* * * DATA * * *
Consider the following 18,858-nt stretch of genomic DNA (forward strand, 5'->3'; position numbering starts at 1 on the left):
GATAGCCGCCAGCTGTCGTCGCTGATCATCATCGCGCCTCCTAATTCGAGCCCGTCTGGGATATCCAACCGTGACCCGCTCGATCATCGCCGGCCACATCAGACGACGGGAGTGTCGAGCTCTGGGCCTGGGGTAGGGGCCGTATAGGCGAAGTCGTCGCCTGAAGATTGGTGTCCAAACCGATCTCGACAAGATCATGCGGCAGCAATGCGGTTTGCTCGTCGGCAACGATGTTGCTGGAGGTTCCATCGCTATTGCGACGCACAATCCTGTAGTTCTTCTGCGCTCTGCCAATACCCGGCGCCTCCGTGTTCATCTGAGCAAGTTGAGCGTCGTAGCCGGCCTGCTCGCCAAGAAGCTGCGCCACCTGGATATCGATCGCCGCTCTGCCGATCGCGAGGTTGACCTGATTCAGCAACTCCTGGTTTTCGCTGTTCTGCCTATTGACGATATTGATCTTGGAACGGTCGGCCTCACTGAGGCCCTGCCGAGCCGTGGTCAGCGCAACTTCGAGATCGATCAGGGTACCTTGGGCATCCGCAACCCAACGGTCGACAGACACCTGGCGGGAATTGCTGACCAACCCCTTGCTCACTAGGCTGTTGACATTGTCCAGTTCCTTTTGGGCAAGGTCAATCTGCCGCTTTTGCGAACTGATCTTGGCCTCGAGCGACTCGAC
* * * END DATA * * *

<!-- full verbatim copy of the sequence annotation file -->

Consider the following 18,858-nt stretch of genomic DNA (forward strand, 5'->3'; position numbering starts at 1 on the left):
GATAGCCGCCAGCTGTCGTCGCTGATCATCATCGCGCCTCCTAATTCGAGCCCGTCTGGGATATCCAACCGTGACCCGCTCGATCATCGCCGGCCACATCAGACGACGGGAGTGTCGAGCTCTGGGCCTGGGGTAGGGGCCGTATAGGCGAAGTCGTCGCCTGAAGATTGGTGTCCAAACCGATCTCGACAAGATCATGCGGCAGCAATGCGGTTTGCTCGTCGGCAACGATGTTGCTGGAGGTTCCATCGCTATTGCGACGCACAATCCTGTAGTTCTTCTGCGCTCTGCCAATACCCGGCGCCTCCGTGTTCATCTGAGCAAGTTGAGCGTCGTAGCCGGCCTGCTCGCCAAGAAGCTGCGCCACCTGGATATCGATCGCCGCTCTGCCGATCGCGAGGTTGACCTGATTCAGCAACTCCTGGTTTTCGCTGTTCTGCCTATTGACGATATTGATCTTGGAACGGTCGGCCTCACTGAGGCCCTGCCGAGCCGTGGTCAGCGCAACTTCGAGATCGATCAGGGTACCTTGGGCATCCGCAACCCAACGGTCGACAGACACCTGGCGGGAATTGCTGACCAACCCCTTGCTCACTAGGCTGTTGACATTGTCCAGTTCCTTTTGGGCAAGGTCAATCTGCCGCTTTTGCGAACTGATCTTGGCCTCGAGCGACTCGAC